You mean like Andy Warhol was doing forty-odd years ago?

  21. Anonymous says:

    Finally saw “Exit Through the Gift Shop” last night. Man, has it got my emotions all charged up! As an artist I tip my hat to Banksy for his amazing ability to create an artist overnight with a simple endorsement (genius). I like to think of MBW as one of Banksy’s art projects. On the other artistic hand it totally infuriates me that MBW became a huge art success and he DIDN’T even create anything!! How easily did Banksy make puppets of everyone and lead them to the show (not to mention what they paid for the art)! Do you know how hard it is to get the slightest recognition in the art world-I’ve been at it for over 10 years?? I must redirect this hostile energy and find a new marketing approach-at least I now know how easy it is to manipulate the public.

  22. sickstep says:

    It takes about 30 seconds of using Google to find out what his t-shirt store is.

    http://www.manta.com/c/mm295gj/world-of-vintage-t-shirts

  23. alkatraz says:

    I just finished the film and came away with a little more respect for the guys that devote so much to their work. But I also felt that this was a bit of a prank, and a glorious one at that. Banksy and his mates managed to convince an entire “community” that MBW was a legit artist. The clues to this prank are everywhere if you look for them.

    Thierry is so perfect for the role of bumbling tag-along. Since Thierry already had a problem with filming every damned thing that came his way, he already had a crap-ton of footage from his long love affair with a camera. I’d wager that he is cousins with Space Invader, or at least knew him rather well. With his addiction to filming, Thierry could conseivably have been introduced to the street art world.

    Enter Banksy. He sees this grand opportunity to prank the world! Everyone these days is obsessed with this new art, this underground world or spray paint. Banksy hates the establishment, we’ve seen this in his art time and again. Why not make a documentury and convince the art community that a bumbling fool is the next street and pop art genius? It’s perfect in its simplicity. I was almost convinced myself, then I saw some problems.

    The fact that Banksy agreed to this? No, he wouldn’t have gone on film like that. The only time I’d ever seen Banksy on film before was a joke then too! Next, the print of Theirry with the camera, looks very much like either Banksy or Fairey to me. Covering Fairey’s “Obey” print? That’s a slap in the artist’s face! Unless it was part of the joke. The camera was rolling when Theirry fell off the ladder, but the subsequent scenes were all still frames. Why? Because Theirry is no actor, he couldn’t act long enough to simulate pain like that. The alleged film he made is no where to be found. You’d have thought it would have surfaced as the earliest work of one of L.A’s most noted fresh artists.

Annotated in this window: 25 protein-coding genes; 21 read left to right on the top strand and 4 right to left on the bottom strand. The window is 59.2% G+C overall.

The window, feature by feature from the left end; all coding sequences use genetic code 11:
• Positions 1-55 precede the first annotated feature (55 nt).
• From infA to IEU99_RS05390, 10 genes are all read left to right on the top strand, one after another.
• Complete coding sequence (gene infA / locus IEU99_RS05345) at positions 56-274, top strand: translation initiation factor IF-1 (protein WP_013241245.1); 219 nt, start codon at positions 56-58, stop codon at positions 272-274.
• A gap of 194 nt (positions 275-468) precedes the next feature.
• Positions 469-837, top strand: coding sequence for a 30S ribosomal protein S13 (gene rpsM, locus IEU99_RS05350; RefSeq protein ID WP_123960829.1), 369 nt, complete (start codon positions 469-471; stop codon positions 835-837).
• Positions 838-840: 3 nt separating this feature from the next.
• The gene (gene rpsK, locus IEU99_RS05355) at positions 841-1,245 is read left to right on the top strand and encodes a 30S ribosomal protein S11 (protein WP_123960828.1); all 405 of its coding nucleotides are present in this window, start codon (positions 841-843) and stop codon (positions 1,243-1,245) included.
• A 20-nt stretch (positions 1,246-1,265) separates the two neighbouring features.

No one would agree to a film that shows him so openly as a sell out! Unless he was in on the joke. What a grand joke!!

  24. braininavat says:

    Even if MBW is real (I had my doubts but I’ll take Seans word) ETTGS is still a great prank.

  25. williamibsen says:

    I have to say my Bullshitometer was raging during this movie. The thing is, what if some or all of this is make-believe? Wouldn’t that make about as much sense as Banksy directing an M. Night Shamalan style twistaplot cliche?

    I think the thing that was bothering me was the overarching BS that’s right there on camera. Thierry was the faker and he wasn’t trying to hide it at all; he was standing at the top of the mountain waiving his arms in the air, waiting to be called out and whether or not he was smart enough to see it, calling out the whole world of Dbags that embraced him.

    Truth really does trump fiction about 99.9% of the time.

  26. Anonymous says:

    I wonder what would be the legal ramifications of admitting that it is a hoax. They effectively swindled all those people into buying MBW’s art; if they say it was a hoax the value of that art drops to zero and banksy and co have committed fraud. Thoughts?

  27. Digriz says:

    Banksy pretty much told us what this movie was up to in the “Lady Di money” scene in the film.

    As for the real/hoax argument, I think a lot of headaches could be avoided if everybody just acknowledged that, yes Virginia, ALL documentaries contain a mixture of truths and fabrication. This one might just have a little more than usual in the mix.